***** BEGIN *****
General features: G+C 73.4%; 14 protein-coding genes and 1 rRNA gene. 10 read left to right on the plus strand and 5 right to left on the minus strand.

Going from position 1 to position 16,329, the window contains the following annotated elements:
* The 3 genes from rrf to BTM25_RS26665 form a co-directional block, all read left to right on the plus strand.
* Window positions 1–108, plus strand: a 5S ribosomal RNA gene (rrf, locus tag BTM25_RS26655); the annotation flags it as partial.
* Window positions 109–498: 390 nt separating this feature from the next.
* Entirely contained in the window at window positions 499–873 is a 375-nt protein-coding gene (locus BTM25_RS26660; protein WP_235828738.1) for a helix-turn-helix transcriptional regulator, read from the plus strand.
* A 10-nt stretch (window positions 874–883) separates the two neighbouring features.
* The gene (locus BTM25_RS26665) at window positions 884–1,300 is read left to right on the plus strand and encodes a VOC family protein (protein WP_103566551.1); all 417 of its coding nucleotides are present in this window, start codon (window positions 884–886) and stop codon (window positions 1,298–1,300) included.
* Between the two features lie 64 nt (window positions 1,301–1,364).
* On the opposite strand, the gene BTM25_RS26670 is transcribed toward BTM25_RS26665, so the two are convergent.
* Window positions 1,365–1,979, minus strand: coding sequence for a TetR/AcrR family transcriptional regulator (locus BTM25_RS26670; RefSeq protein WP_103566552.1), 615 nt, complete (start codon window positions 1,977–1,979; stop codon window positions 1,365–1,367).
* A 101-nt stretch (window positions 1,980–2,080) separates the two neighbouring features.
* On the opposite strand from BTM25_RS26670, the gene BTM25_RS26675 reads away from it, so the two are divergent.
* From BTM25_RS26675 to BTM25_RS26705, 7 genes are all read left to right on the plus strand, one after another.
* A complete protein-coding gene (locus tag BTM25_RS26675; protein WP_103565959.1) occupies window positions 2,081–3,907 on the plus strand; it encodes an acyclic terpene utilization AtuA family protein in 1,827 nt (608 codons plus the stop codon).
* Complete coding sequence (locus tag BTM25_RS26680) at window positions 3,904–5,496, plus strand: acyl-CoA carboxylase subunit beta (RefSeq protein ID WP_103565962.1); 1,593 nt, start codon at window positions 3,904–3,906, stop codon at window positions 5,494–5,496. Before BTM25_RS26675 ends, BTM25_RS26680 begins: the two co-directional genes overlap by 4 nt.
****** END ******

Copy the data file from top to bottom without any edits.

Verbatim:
General features: G+C 73.4%; 14 protein-coding genes and 1 rRNA gene. 10 read left to right on the plus strand and 5 right to left on the minus strand.

Going from position 1 to position 16,329, the window contains the following annotated elements:
* The 3 genes from rrf to BTM25_RS26665 form a co-directional block, all read left to right on the plus strand.
* Window positions 1–108, plus strand: a 5S ribosomal RNA gene (rrf, locus tag BTM25_RS26655); the annotation flags it as partial.
* Window positions 109–498: 390 nt separating this feature from the next.
* Entirely contained in the window at window positions 499–873 is a 375-nt protein-coding gene (locus BTM25_RS26660; protein WP_235828738.1) for a helix-turn-helix transcriptional regulator, read from the plus strand.
* A 10-nt stretch (window positions 874–883) separates the two neighbouring features.
* The gene (locus BTM25_RS26665) at window positions 884–1,300 is read left to right on the plus strand and encodes a VOC family protein (protein WP_103566551.1); all 417 of its coding nucleotides are present in this window, start codon (window positions 884–886) and stop codon (window positions 1,298–1,300) included.
* Between the two features lie 64 nt (window positions 1,301–1,364).
* On the opposite strand, the gene BTM25_RS26670 is transcribed toward BTM25_RS26665, so the two are convergent.
* Window positions 1,365–1,979, minus strand: coding sequence for a TetR/AcrR family transcriptional regulator (locus BTM25_RS26670; RefSeq protein WP_103566552.1), 615 nt, complete (start codon window positions 1,977–1,979; stop codon window positions 1,365–1,367).
* A 101-nt stretch (window positions 1,980–2,080) separates the two neighbouring features.
* On the opposite strand from BTM25_RS26670, the gene BTM25_RS26675 reads away from it, so the two are divergent.
* From BTM25_RS26675 to BTM25_RS26705, 7 genes are all read left to right on the plus strand, one after another.
* A complete protein-coding gene (locus tag BTM25_RS26675; protein WP_103565959.1) occupies window positions 2,081–3,907 on the plus strand; it encodes an acyclic terpene utilization AtuA family protein in 1,827 nt (608 codons plus the stop codon).
* Complete coding sequence (locus tag BTM25_RS26680) at window positions 3,904–5,496, plus strand: acyl-CoA carboxylase subunit beta (RefSeq protein ID WP_103565962.1); 1,593 nt, start codon at window positions 3,904–3,906, stop codon at window positions 5,494–5,496. Before BTM25_RS26675 ends, BTM25_RS26680 begins: the two co-directional genes overlap by 4 nt.